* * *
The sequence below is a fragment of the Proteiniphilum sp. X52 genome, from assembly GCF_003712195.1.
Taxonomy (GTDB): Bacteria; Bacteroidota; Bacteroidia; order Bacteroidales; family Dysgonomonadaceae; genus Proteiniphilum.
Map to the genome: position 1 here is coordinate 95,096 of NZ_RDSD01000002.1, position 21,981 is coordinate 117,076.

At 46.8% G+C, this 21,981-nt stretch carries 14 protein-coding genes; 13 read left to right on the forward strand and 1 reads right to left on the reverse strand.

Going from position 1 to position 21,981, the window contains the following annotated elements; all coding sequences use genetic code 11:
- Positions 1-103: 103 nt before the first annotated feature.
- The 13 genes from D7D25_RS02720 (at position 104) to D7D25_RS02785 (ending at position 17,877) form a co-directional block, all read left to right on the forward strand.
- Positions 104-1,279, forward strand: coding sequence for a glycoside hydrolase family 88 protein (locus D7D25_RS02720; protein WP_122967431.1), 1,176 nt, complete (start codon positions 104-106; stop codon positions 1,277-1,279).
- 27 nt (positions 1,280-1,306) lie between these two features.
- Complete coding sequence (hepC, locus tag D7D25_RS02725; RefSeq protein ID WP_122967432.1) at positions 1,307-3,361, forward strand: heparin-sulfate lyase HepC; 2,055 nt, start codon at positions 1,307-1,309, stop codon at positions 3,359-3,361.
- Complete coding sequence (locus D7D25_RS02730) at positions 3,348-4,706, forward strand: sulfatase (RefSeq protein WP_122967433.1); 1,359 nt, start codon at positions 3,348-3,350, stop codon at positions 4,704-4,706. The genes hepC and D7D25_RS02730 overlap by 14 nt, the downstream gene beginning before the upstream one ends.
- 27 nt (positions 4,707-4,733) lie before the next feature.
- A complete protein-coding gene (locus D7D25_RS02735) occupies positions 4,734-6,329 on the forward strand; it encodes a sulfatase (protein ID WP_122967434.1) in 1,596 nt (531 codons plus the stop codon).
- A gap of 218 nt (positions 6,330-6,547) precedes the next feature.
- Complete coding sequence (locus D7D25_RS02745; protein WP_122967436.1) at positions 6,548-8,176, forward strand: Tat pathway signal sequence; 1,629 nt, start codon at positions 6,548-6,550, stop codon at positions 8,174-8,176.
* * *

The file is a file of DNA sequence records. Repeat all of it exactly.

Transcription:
The sequence below is a fragment of the Proteiniphilum sp. X52 genome, from assembly GCF_003712195.1.
Taxonomy (GTDB): Bacteria; Bacteroidota; Bacteroidia; order Bacteroidales; family Dysgonomonadaceae; genus Proteiniphilum.
Map to the genome: position 1 here is coordinate 95,096 of NZ_RDSD01000002.1, position 21,981 is coordinate 117,076.

At 46.8% G+C, this 21,981-nt stretch carries 14 protein-coding genes; 13 read left to right on the forward strand and 1 reads right to left on the reverse strand.

Going from position 1 to position 21,981, the window contains the following annotated elements; all coding sequences use genetic code 11:
- Positions 1-103: 103 nt before the first annotated feature.
- The 13 genes from D7D25_RS02720 (at position 104) to D7D25_RS02785 (ending at position 17,877) form a co-directional block, all read left to right on the forward strand.
- Positions 104-1,279, forward strand: coding sequence for a glycoside hydrolase family 88 protein (locus D7D25_RS02720; protein WP_122967431.1), 1,176 nt, complete (start codon positions 104-106; stop codon positions 1,277-1,279).
- 27 nt (positions 1,280-1,306) lie between these two features.
- Complete coding sequence (hepC, locus tag D7D25_RS02725; RefSeq protein ID WP_122967432.1) at positions 1,307-3,361, forward strand: heparin-sulfate lyase HepC; 2,055 nt, start codon at positions 1,307-1,309, stop codon at positions 3,359-3,361.
- Complete coding sequence (locus D7D25_RS02730) at positions 3,348-4,706, forward strand: sulfatase (RefSeq protein WP_122967433.1); 1,359 nt, start codon at positions 3,348-3,350, stop codon at positions 4,704-4,706. The genes hepC and D7D25_RS02730 overlap by 14 nt, the downstream gene beginning before the upstream one ends.
- 27 nt (positions 4,707-4,733) lie before the next feature.
- A complete protein-coding gene (locus D7D25_RS02735) occupies positions 4,734-6,329 on the forward strand; it encodes a sulfatase (protein ID WP_122967434.1) in 1,596 nt (531 codons plus the stop codon).
- A gap of 218 nt (positions 6,330-6,547) precedes the next feature.
- Complete coding sequence (locus D7D25_RS02745; protein WP_122967436.1) at positions 6,548-8,176, forward strand: Tat pathway signal sequence; 1,629 nt, start codon at positions 6,548-6,550, stop codon at positions 8,174-8,176.